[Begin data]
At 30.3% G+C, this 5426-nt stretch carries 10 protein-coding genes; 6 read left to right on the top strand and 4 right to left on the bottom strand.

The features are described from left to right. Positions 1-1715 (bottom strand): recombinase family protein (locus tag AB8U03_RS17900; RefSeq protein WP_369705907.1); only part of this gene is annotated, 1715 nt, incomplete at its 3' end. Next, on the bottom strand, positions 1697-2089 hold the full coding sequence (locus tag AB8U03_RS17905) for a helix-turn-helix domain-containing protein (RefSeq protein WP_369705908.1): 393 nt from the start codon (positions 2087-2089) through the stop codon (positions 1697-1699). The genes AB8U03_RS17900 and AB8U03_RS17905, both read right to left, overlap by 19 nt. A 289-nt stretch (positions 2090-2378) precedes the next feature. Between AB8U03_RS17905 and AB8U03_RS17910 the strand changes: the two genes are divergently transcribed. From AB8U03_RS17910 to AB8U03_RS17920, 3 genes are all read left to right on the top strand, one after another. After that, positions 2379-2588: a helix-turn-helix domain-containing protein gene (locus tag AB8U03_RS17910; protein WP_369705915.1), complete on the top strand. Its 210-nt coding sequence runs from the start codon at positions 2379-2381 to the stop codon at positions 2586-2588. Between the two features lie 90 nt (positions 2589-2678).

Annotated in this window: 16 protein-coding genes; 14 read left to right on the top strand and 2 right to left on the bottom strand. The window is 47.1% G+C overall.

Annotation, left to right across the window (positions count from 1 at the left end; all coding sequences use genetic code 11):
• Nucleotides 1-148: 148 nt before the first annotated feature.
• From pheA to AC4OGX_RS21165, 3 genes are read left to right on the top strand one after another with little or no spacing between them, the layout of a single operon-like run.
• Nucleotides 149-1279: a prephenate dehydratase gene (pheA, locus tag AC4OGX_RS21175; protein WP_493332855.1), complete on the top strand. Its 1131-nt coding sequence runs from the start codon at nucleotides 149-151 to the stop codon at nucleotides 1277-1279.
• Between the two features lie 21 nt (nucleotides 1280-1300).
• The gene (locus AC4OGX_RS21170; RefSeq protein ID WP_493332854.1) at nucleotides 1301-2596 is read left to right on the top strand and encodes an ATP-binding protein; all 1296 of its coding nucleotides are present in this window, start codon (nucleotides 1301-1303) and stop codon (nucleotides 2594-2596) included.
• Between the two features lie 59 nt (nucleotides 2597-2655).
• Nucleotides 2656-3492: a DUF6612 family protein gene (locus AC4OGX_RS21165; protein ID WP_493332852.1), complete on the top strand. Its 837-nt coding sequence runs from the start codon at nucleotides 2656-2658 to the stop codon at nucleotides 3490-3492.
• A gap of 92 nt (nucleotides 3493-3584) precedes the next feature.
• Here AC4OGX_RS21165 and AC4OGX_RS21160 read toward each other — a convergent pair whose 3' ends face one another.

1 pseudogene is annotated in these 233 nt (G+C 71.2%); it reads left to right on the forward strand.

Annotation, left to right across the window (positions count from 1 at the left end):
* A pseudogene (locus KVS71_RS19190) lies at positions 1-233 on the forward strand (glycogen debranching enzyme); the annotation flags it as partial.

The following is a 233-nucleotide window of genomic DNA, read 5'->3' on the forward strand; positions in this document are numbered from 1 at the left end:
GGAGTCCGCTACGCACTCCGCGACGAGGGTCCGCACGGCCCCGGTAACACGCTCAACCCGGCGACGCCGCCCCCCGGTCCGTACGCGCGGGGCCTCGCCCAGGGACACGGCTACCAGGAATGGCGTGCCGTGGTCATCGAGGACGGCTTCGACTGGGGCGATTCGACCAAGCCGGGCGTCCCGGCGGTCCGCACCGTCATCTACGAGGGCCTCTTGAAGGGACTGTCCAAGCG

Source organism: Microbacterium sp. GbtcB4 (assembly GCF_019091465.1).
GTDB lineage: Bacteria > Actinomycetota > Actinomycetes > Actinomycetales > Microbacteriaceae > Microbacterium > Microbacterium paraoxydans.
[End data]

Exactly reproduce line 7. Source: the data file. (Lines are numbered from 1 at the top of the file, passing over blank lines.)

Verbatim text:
• Nucleotides 149-1279: a prephenate dehydratase gene (pheA, locus tag AC4OGX_RS21175; protein WP_493332855.1), complete on the top strand. Its 1131-nt coding sequence runs from the start codon at nucleotides 149-151 to the stop codon at nucleotides 1277-1279.